TransTech conference promotes energy entrepreneurs

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November 3, 2014 by Trina Karolchik Wafle, NRCCE

Morgantown, W.Va.– Windows that warm buildings when it’s cold outside.

Personal power wind turbines that provide electricity in remote areas.

WVU graduate student and energy entrepreneur Justin Chambers will be making a repeat appearance at the 2014 TransTech Energy Business Development Conference, November 12-13. Chambers’ WindPax LLC was recognized as a top student-run company at the 2013 event. WindPax makes collapsible, portable, personal power wind turbines for generating electricity in remote locations.

WVU graduate student and energy entrepreneur Justin Chambers will be making a repeat appearance at the 2014 TransTech Energy Business Development Conference, November 12-13. Chambers’ WindPax LLC was recognized as a top student-run company at the 2013 event. WindPax makes collapsible, portable, personal power wind turbines for generating electricity in remote locations.

Drones that monitor pipelines and construction sites, automatically returning to a recharging base and flying for months without human intervention.

These are some of the innovations to be presented by regional entrepreneurs at the 2014 TransTech Energy Business Development Conference, November 12-13, at Waterfront Place Hotel in Morgantown, West Virginia.

WVU President E. Gordon Gee will be on hand to introduce keynote dinner presenter, former University of Kentucky President and veteran entrepreneur Lee Todd. Other featured conference speakers include U.S. Department of Energy National Energy Technology Laboratory Director Grace Bochenek, U.S. DOE Advanced Manufacturing Office Director Mark Johnson, and U.S. DOE ARPA-E Interim Director Cheryl Martin.

Reminiscent of the popular TV show, Shark Tank, in which entrepreneurs seek financial backing for their companies, the TransTech Energy Conference seeks to connect energy innovators with potential investors and strategic partners. The conference is the brainchild of West Virginia University Mathematics Professor Carl Irwin.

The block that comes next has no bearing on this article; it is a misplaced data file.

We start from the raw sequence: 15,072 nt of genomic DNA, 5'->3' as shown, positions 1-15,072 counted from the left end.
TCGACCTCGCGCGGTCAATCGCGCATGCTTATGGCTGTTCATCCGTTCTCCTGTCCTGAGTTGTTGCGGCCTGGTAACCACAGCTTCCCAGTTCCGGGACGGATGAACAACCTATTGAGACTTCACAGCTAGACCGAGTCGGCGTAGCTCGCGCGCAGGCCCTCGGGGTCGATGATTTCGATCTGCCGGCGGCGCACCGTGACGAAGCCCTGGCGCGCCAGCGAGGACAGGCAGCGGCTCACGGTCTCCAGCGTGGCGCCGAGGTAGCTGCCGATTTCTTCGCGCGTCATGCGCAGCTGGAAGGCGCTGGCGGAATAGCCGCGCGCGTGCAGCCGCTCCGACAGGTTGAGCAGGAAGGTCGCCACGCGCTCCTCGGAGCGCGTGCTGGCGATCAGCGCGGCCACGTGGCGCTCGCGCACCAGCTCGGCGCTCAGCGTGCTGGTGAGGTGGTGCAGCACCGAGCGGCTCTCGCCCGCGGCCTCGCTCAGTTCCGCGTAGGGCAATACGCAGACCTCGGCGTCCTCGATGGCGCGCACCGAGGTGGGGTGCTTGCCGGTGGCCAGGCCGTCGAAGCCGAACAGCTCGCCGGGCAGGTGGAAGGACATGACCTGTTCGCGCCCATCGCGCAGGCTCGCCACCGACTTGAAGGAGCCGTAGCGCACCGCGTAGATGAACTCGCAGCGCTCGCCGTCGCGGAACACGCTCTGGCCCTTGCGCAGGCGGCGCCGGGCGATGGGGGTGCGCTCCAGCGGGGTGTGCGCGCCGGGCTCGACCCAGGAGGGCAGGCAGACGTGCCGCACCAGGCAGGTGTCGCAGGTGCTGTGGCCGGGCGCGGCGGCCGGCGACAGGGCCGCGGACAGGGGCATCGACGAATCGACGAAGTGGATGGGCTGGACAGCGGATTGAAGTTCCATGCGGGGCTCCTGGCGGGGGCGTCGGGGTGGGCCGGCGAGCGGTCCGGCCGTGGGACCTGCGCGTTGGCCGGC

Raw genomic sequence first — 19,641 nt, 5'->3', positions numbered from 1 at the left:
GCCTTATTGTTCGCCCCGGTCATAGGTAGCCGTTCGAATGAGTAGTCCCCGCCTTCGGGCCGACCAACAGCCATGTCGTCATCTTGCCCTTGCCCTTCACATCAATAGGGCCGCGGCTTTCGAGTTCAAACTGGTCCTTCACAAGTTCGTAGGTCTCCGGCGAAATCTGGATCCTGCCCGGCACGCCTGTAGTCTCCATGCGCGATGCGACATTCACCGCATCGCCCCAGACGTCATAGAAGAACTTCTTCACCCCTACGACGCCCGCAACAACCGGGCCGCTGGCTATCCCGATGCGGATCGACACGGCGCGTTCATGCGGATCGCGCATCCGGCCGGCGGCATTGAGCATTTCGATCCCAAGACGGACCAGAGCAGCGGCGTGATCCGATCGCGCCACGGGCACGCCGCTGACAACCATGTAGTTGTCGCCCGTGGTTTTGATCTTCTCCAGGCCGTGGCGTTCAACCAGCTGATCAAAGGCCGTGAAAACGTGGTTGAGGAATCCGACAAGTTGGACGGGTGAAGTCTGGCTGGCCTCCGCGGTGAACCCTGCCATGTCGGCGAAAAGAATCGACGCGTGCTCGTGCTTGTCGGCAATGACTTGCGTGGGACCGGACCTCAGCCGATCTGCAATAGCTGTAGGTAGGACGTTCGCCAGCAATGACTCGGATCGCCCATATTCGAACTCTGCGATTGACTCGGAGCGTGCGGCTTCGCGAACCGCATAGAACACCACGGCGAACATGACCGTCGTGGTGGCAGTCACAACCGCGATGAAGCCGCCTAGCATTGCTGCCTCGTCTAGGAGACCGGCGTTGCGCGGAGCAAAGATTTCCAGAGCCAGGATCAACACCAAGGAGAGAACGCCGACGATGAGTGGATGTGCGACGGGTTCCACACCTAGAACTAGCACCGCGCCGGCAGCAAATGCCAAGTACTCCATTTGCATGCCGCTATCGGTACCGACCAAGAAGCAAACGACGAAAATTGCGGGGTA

Irwin mentors WVU grad student Josh Metheny before the TransTech competition.

Carl Irwin and WVU graduate student Josh Metheny discuss the 2013 TransTech competition. (Photo by Tracy Novak, NRCCE)

Irwin left the classroom more than 20 years ago to promote energy research at WVU’s National Research Center for Coal and Energy. His passion is technologies to transition society toward more environmentally friendly ways to create and use energy. According to Irwin, technologies that make traditional energy sources cleaner and more efficient, promote affordable renewable energy, or lead to products and manufacturing processes that use less energy overall qualify as TransTech Energy concepts.

“Over the years, I had seen and heard lots of good ideas for improving energy and manufacturing systems from our own faculty at WVU and from other researchers and inventors I’ve met. I worried that these great ideas would just sit on the shelf and never be deployed in the real world to create jobs, improve the environment, and add downstream value to our natural resource base,” said Irwin.

“In 2008, I started attending the Industry Growth Forum that’s organized by the U.S. DOE National Renewable Energy Laboratory and has been held in Denver, Colorado for more than 25 years. I saw innovators and entrepreneur who were passionate about their ideas connect with investors who were keen to help them get their innovations to market.

“This model struck me as a way to encourage commercialization of energy innovation in states like West Virginia, except we would have to broaden the scope from renewables to include technologies that help us transition to a low-carbon, competitive, sustainable  economy of the future – hence the term TransTech Energy.”

This is the third year for the TransTech Conference. Irwin and his team have invited 23 entrepreneurs from a pool of 30 applicants to present 8-minute pitches to panels of experts who will decide which of them merit awards.

“It’s not just about the awards for great pitches,” said Irwin, “the real payoff for a start-up company is when an investor says, ‘Hey, I like what you’re doing, let’s talk some more.’ ”

The event is designed for anyone who is interested in the future of energy and entrepreneurship. “You don’t have to have a start-up company to get some benefit from attending the conference,” said Irwin. “If you’re wondering what entrepreneurship is all about, if you’re wondering how we can improve upon our traditional energy systems, If you’re looking for a start-up to invest in, this is a great event for you.”

Irwin said that most all of the 36 presenters from the first two TransTech Conferences are doing well and are benefitting from contacts with investors, partners, and customers that were made at the TransTech Conferences. Three TransTech alumni companies that have made significant progress are returning in 2014 to make new pitches.

This year, eight of the presentations will be by West Virginia-based entrepreneurs. Other presenters hail from Pennsylvania, Ohio, Virginia, Maryland, and Michigan. Their projects cover a variety of industry sectors including electricity generation and transmission, engines, water purification, plastics, batteries, coatings, glass, and sensors for industrial, commercial, and residential settings.

Since 2003, companies making a pitch at NREL’s Industry Growth Forum have raised more than $4 billion in growth funding. Irwin hopes the WVU TransTech Energy conferences will do the same for transitional energy technologists.

Learn more at http://transtechenergy.org/.  Registration is available online and at the door.

NRCCE

CONTACT:  Trina Karolchik Wafle; 304.293.6038